Cambodian migrant women's postpartum experiences in Victoria, Australia

Hoban, Elizabeth and Liamputtong, Pranee 2013, Cambodian migrant women's postpartum experiences in Victoria, Australia, Midwifery, vol. 29, no. 7, pp. 772-778.

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Title Cambodian migrant women's postpartum experiences in Victoria, Australia
Author(s) Hoban, Elizabeth
Liamputtong, Pranee
Journal name Midwifery
Volume number 29
Issue number 7
Start page 772
End page 778
Total pages 7
Publisher Elsevier
Place of publication Amsterdam, Netherlands
Publication date 2013-07
ISSN 0266-6138
1532-3099
Keyword(s) Australia
Cambodia
migration
postpartum
Summary Objective: to explore the postpartum experiences of Cambodian born migrant women who gave birth for the first time in Victoria, Australia between 2000 and 2010. Design: an ethnographic study with 35 women using semi-structured and unstructured interviews and participant observation; this paper draws on interviews with 20 women who fit the criteria of first time mothers who gave birth in an Australian public hospital. Setting: the City of Greater Dandenong, Victoria Australia. Participants: twenty Cambodian born migrant women aged 23-30 years who gave birth for the first time in a public hospital in Victoria, Australia. Findings: after one or two home visits by midwives in the first 10 day postpartum women did not see a health professional until 4-6 weeks postpartum when they presented to the MCH centre. Women were home alone, experienced loneliness and anxiety and struggled with breast feeding and infant care while they attempted to follow traditional Khmer postpartum practices. Implications for practice: results of this study indicate that Cambodian migrant women who are first time mothers in a new country with no female kin support in the postpartum period experience significant emotional stress, loneliness and social isolation and are at risk of developing postnatal depression. These women would benefit from the introduction of a midwife-led model of care, from antenatal through to postpartum, where midwives provide high-intensity home visits, supported by interpreters, and when required refer women to professionals and community services such as Healthy Mothers Healthy Babies (Victoria Department of Health, 2011) for up to 6 weeks postpartum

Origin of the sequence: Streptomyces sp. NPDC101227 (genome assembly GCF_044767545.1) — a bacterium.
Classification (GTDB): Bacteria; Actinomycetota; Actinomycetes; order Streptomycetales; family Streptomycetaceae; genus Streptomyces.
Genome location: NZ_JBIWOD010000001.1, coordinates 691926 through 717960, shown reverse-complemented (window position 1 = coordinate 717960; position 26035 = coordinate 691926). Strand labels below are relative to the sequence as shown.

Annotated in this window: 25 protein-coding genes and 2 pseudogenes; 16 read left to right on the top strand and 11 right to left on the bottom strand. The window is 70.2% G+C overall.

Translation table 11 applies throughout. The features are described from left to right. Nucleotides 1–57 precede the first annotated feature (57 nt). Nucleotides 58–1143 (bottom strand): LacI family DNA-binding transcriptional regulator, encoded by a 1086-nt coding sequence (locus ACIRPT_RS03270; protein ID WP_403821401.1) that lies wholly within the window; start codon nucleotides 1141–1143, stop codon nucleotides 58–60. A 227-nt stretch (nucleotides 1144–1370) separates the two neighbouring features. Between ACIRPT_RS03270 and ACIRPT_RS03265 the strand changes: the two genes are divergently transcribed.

Language eng
Field of Research 111799 Public Health and Health Services not elsewhere classified
Socio Economic Objective 920507 Women's Health
HERDC Research category C1 Refereed article in a scholarly journal
Persistent URL http://hdl.handle.net/10536/DRO/DU:30054505

Document type: Journal Article
Collection: School of Health and Social Development
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